15)  Explain the experimental verification of Maxwell distribution law.
16)  Explain the Lee’s disc experiment to determine the thermal conductivity of a bad conductor.
17)  Explain the energy distribution in black body radiation with suitable graph.

THERMAL PHYSICS

PART A QUESTIONS

UNIT I

Define heat
Define temperature
State zeroth law of thermodynamics
What is the principle of platinum resistance thermometer?
What is a thermodynamic system?
What are thermodynamics variables?
What is a quasistatic process?
State first law of thermodynamics

UNIT II

What is reversible process?
What is irreversisble process?
What are the parts of Carnot’s engine
What Carnot’s heat engine is an ideal heat engine
State Carnot’s theorem
Define entropy
What is thermodynamic scale of temperature?

UNIT III

What are the applications of Maxwell thermodynamics relations
State Joule Thomson effect
What are the results of porous plug experiment
State third law of thermodynamics

UNIT IV

What is the significance of kinetic theory of gases
Write the Maxwell distribution law equation
Write the equation for average speed of molecule.
Write the equation for root mean square speed of molecule.
Write the equation for most probable speed of molecule.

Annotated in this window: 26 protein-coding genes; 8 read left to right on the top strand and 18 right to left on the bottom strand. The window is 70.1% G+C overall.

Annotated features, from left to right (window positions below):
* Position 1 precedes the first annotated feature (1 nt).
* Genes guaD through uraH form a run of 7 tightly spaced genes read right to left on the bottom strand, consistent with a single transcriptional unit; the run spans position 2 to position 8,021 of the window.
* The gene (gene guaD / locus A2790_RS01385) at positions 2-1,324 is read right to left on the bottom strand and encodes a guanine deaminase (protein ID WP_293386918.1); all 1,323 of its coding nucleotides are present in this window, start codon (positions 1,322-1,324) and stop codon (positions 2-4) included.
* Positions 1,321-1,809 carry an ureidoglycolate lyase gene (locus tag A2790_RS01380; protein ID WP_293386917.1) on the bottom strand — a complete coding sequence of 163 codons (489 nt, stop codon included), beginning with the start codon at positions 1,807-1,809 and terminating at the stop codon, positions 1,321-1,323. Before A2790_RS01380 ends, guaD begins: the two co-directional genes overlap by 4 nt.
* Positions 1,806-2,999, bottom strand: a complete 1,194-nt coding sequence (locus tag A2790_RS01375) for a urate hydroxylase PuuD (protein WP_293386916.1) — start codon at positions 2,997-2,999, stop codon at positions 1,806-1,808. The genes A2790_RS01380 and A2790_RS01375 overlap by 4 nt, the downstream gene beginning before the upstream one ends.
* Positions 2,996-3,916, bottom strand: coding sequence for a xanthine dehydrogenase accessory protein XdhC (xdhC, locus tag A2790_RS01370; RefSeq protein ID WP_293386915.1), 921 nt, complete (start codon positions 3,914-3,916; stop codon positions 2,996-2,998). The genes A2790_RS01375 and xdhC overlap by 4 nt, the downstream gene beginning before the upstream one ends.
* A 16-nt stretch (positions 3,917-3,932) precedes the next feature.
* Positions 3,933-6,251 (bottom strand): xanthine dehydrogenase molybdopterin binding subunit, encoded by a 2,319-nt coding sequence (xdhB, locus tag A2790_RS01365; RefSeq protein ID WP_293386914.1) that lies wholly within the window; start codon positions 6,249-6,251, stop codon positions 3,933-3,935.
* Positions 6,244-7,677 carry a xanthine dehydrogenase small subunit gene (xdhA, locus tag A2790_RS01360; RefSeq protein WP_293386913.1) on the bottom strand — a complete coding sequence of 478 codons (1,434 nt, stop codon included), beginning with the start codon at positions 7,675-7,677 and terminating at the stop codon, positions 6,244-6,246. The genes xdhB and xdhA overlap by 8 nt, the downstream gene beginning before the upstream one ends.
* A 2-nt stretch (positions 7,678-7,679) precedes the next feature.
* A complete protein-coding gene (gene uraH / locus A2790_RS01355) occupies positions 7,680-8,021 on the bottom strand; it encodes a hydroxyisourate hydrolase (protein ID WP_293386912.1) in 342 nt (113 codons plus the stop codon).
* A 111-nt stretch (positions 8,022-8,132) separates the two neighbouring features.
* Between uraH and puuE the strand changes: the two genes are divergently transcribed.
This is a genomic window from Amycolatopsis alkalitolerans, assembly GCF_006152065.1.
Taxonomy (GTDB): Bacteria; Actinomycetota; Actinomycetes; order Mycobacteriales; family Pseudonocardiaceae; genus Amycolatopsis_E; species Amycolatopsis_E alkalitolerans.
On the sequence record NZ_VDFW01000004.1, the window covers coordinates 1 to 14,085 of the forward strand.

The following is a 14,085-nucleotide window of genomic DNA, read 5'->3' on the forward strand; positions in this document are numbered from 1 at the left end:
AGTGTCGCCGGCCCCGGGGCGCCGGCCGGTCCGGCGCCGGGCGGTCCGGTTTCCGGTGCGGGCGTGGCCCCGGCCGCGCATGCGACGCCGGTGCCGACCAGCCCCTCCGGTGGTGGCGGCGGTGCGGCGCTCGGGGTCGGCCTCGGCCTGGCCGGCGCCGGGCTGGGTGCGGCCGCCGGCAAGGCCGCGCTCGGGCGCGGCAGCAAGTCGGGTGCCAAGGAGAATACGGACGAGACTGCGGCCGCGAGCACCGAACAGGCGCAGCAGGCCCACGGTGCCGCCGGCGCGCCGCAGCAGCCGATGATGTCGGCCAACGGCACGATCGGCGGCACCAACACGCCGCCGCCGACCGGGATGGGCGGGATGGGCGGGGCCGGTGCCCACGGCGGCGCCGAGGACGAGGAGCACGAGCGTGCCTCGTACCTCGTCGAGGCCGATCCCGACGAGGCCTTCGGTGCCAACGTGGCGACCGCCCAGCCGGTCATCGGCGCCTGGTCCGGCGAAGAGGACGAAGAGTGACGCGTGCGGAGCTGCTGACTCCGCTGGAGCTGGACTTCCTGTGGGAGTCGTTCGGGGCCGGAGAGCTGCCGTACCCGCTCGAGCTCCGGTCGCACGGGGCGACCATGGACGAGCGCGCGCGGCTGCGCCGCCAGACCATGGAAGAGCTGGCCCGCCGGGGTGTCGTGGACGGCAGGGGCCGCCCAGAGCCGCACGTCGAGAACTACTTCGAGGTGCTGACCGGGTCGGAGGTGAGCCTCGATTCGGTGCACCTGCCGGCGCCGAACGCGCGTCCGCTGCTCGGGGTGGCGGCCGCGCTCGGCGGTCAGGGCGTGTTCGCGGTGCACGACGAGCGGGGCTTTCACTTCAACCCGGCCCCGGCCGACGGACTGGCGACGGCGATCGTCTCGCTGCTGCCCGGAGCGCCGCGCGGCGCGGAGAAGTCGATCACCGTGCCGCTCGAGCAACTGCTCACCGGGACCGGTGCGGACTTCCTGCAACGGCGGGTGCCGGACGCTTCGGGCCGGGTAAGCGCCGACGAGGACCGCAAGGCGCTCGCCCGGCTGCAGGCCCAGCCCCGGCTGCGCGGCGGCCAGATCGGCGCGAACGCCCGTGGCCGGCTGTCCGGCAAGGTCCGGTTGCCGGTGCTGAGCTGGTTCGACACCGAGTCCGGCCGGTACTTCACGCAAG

What is the ratio of three speeds namely average speed, root mean square speed and most probable speed?

UNIT V

Define coefficient of thermal conductivity
Define a black body
State Kirchoff’law
State Wien’s law
State Stefan Boltzmann law
State Rayleigh Jean’s law

THERMAL PHYSICS

1. What is thermometry

The branch of heat that deals with the measurement of temperature with scientific precision is called thermometry and the instrument used tomeasure temperature is called thermometer.

1. What is principle used in the construction of platinum resistance thermometer?

The electrical resistance of a metal is found to increase gradually and fairly uniform with temperature over a wide range and this principle is used in the construction of electrical resistance thermometer.

1. What are the merits of platinum resistance thermometer

It is very compact. It can be used to measure temperatures over a wide range of temperature. (-200oC to 1200oC)

It is free from changes of zero point as pure platinum has always the same resistance at the same temperature